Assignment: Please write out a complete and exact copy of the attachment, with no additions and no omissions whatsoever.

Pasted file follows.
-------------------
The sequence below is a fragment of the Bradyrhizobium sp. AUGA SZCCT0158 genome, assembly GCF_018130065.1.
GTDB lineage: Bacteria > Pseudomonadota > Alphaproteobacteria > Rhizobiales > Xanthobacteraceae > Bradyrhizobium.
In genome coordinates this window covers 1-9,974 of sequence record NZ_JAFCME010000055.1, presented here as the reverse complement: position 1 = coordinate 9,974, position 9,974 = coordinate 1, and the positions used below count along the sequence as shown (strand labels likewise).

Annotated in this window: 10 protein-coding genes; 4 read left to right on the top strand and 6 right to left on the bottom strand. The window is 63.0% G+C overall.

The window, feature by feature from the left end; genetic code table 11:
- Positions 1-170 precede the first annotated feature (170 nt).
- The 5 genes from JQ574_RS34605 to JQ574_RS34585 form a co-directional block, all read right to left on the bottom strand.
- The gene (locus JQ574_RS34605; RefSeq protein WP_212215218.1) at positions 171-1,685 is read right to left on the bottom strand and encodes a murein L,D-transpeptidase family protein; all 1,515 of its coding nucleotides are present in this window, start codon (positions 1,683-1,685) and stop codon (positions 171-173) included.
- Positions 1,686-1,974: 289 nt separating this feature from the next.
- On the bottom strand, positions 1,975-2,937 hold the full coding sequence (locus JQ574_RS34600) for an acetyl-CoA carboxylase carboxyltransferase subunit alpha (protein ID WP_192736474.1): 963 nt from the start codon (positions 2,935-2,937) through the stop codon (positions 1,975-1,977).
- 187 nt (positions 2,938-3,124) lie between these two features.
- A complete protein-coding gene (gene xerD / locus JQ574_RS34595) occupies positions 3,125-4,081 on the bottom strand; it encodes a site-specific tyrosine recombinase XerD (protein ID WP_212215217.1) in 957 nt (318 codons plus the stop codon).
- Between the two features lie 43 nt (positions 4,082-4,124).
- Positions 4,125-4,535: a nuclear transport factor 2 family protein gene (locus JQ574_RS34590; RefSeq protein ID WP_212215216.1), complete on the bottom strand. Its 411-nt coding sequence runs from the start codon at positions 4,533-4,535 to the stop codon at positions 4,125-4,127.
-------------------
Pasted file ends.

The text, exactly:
The sequence below is a fragment of the Bradyrhizobium sp. AUGA SZCCT0158 genome, assembly GCF_018130065.1.
GTDB lineage: Bacteria > Pseudomonadota > Alphaproteobacteria > Rhizobiales > Xanthobacteraceae > Bradyrhizobium.
In genome coordinates this window covers 1-9,974 of sequence record NZ_JAFCME010000055.1, presented here as the reverse complement: position 1 = coordinate 9,974, position 9,974 = coordinate 1, and the positions used below count along the sequence as shown (strand labels likewise).

Annotated in this window: 10 protein-coding genes; 4 read left to right on the top strand and 6 right to left on the bottom strand. The window is 63.0% G+C overall.

The window, feature by feature from the left end; genetic code table 11:
- Positions 1-170 precede the first annotated feature (170 nt).
- The 5 genes from JQ574_RS34605 to JQ574_RS34585 form a co-directional block, all read right to left on the bottom strand.
- The gene (locus JQ574_RS34605; RefSeq protein WP_212215218.1) at positions 171-1,685 is read right to left on the bottom strand and encodes a murein L,D-transpeptidase family protein; all 1,515 of its coding nucleotides are present in this window, start codon (positions 1,683-1,685) and stop codon (positions 171-173) included.
- Positions 1,686-1,974: 289 nt separating this feature from the next.
- On the bottom strand, positions 1,975-2,937 hold the full coding sequence (locus JQ574_RS34600) for an acetyl-CoA carboxylase carboxyltransferase subunit alpha (protein ID WP_192736474.1): 963 nt from the start codon (positions 2,935-2,937) through the stop codon (positions 1,975-1,977).
- 187 nt (positions 2,938-3,124) lie between these two features.
- A complete protein-coding gene (gene xerD / locus JQ574_RS34595) occupies positions 3,125-4,081 on the bottom strand; it encodes a site-specific tyrosine recombinase XerD (protein ID WP_212215217.1) in 957 nt (318 codons plus the stop codon).
- Between the two features lie 43 nt (positions 4,082-4,124).
- Positions 4,125-4,535: a nuclear transport factor 2 family protein gene (locus JQ574_RS34590; RefSeq protein ID WP_212215216.1), complete on the bottom strand. Its 411-nt coding sequence runs from the start codon at positions 4,533-4,535 to the stop codon at positions 4,125-4,127.